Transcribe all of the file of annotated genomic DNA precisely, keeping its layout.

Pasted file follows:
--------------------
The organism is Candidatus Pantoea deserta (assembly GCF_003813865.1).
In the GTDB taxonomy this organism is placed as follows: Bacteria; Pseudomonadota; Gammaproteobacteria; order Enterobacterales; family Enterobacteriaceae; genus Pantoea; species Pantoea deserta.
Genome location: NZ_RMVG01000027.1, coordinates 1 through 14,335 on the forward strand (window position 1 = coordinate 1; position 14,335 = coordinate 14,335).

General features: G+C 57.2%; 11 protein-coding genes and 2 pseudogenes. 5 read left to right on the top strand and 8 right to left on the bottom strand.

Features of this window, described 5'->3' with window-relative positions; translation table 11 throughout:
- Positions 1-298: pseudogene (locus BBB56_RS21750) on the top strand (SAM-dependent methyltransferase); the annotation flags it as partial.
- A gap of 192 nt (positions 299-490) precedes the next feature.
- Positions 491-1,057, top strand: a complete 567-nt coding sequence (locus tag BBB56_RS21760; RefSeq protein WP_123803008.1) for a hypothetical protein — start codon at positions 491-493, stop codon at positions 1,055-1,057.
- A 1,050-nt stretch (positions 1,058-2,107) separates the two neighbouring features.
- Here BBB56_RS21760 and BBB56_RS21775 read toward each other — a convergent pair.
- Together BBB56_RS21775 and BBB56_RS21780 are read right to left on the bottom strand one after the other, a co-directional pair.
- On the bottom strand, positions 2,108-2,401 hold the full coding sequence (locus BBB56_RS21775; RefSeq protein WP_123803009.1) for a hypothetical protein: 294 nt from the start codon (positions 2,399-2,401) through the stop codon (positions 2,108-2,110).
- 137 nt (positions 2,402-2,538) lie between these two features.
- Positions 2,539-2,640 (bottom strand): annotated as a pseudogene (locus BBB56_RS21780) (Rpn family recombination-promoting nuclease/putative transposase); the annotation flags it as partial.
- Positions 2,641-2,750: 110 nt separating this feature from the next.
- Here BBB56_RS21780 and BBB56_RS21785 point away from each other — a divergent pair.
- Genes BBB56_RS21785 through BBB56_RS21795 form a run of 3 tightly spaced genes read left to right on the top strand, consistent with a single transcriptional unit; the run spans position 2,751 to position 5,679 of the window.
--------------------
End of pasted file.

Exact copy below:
The organism is Candidatus Pantoea deserta (assembly GCF_003813865.1).
In the GTDB taxonomy this organism is placed as follows: Bacteria; Pseudomonadota; Gammaproteobacteria; order Enterobacterales; family Enterobacteriaceae; genus Pantoea; species Pantoea deserta.
Genome location: NZ_RMVG01000027.1, coordinates 1 through 14,335 on the forward strand (window position 1 = coordinate 1; position 14,335 = coordinate 14,335).

General features: G+C 57.2%; 11 protein-coding genes and 2 pseudogenes. 5 read left to right on the top strand and 8 right to left on the bottom strand.

Features of this window, described 5'->3' with window-relative positions; translation table 11 throughout:
- Positions 1-298: pseudogene (locus BBB56_RS21750) on the top strand (SAM-dependent methyltransferase); the annotation flags it as partial.
- A gap of 192 nt (positions 299-490) precedes the next feature.
- Positions 491-1,057, top strand: a complete 567-nt coding sequence (locus tag BBB56_RS21760; RefSeq protein WP_123803008.1) for a hypothetical protein — start codon at positions 491-493, stop codon at positions 1,055-1,057.
- A 1,050-nt stretch (positions 1,058-2,107) separates the two neighbouring features.
- Here BBB56_RS21760 and BBB56_RS21775 read toward each other — a convergent pair.
- Together BBB56_RS21775 and BBB56_RS21780 are read right to left on the bottom strand one after the other, a co-directional pair.
- On the bottom strand, positions 2,108-2,401 hold the full coding sequence (locus BBB56_RS21775; RefSeq protein WP_123803009.1) for a hypothetical protein: 294 nt from the start codon (positions 2,399-2,401) through the stop codon (positions 2,108-2,110).
- 137 nt (positions 2,402-2,538) lie between these two features.
- Positions 2,539-2,640 (bottom strand): annotated as a pseudogene (locus BBB56_RS21780) (Rpn family recombination-promoting nuclease/putative transposase); the annotation flags it as partial.
- Positions 2,641-2,750: 110 nt separating this feature from the next.
- Here BBB56_RS21780 and BBB56_RS21785 point away from each other — a divergent pair.
- Genes BBB56_RS21785 through BBB56_RS21795 form a run of 3 tightly spaced genes read left to right on the top strand, consistent with a single transcriptional unit; the run spans position 2,751 to position 5,679 of the window.